Tourist Attraction in Lecce: Chiesa della Madre di Dio e di San Nicolò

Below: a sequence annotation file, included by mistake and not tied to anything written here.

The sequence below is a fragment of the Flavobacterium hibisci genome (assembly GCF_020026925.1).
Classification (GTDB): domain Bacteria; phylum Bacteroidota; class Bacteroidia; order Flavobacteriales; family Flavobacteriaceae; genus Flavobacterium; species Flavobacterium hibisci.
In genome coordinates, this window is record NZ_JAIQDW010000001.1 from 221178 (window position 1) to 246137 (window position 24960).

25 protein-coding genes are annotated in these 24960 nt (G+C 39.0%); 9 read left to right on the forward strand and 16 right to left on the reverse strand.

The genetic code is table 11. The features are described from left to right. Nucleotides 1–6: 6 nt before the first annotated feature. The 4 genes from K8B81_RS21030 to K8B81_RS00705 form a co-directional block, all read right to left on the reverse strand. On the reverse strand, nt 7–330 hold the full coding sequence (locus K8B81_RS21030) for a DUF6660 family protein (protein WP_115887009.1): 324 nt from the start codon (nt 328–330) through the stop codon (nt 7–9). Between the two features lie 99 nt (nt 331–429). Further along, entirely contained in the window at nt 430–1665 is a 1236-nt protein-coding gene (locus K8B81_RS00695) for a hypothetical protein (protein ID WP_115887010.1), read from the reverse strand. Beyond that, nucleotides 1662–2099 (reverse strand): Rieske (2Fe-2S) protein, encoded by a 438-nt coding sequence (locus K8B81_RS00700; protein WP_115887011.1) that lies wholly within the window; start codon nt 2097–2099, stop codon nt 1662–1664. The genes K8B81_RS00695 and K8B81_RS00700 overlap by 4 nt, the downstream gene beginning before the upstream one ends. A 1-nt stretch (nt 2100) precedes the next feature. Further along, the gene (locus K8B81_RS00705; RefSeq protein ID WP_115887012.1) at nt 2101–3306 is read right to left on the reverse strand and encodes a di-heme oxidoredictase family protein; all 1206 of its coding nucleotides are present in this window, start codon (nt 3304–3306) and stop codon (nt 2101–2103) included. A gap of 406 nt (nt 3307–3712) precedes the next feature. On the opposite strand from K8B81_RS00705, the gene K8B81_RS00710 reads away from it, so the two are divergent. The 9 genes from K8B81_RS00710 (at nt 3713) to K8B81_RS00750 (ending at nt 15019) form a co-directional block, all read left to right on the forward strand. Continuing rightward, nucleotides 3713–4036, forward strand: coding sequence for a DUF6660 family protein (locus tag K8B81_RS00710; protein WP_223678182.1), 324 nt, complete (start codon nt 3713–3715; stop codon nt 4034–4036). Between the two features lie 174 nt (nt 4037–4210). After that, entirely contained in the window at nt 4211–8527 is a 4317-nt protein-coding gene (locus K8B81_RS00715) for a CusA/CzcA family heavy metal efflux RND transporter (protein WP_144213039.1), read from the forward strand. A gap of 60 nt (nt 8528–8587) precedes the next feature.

The church of the Mother of God and St. Nicholas, also known as the church of the Scalze is a Baroque church of Lecce whose building dates back to 1631 for the layout of the Ligurian patrician Belisario Paladini. Nearby is the former Scalze monastery, which was acquired in 1903 by the Salesian Sisters of the Sacred Hearts, to make it the permanent home of the General House and the Deaf Institute founded by San Filippo Smaldone. The church has a simple fairy tale, animated by a very decorative columnist portal, by Cesare Penna, who also carved the relief of the frieze between David and Goliath and the statue of the Archangel Michael leaping the devil. At the sides of the portal, two niches host the statues of the Guardian Angel and St. Catherine of Alexandria attributable to Giuseppe Zimbalo. Other decorative elements are a window with a rich frame and a garland that adorns the fret of the trabeation. The hall walls are animated by statues-reliquaries placed in niches and altars of vivid plastic look. In the presbytery, dominated by a major altar of 1648 adorned with an inlaid pole and a monumental marble ciborium, the shrine of the Mother of God with St. Joseph and Saint Nicholas (1645) and the monument to Belisario Paladini, founder of the church, are of interest. In the presbytery the ceiling is vaulted with stucco coats. San Filippo Smaldone's remains were restored in this church from the city cemetery in 1942. San Filippo Smaldone founded the congregation of the Salesian Sisters of the Sacred Hearts in the nearby monastery and designed an institution dedicated to the care and education of the deaf-hearted .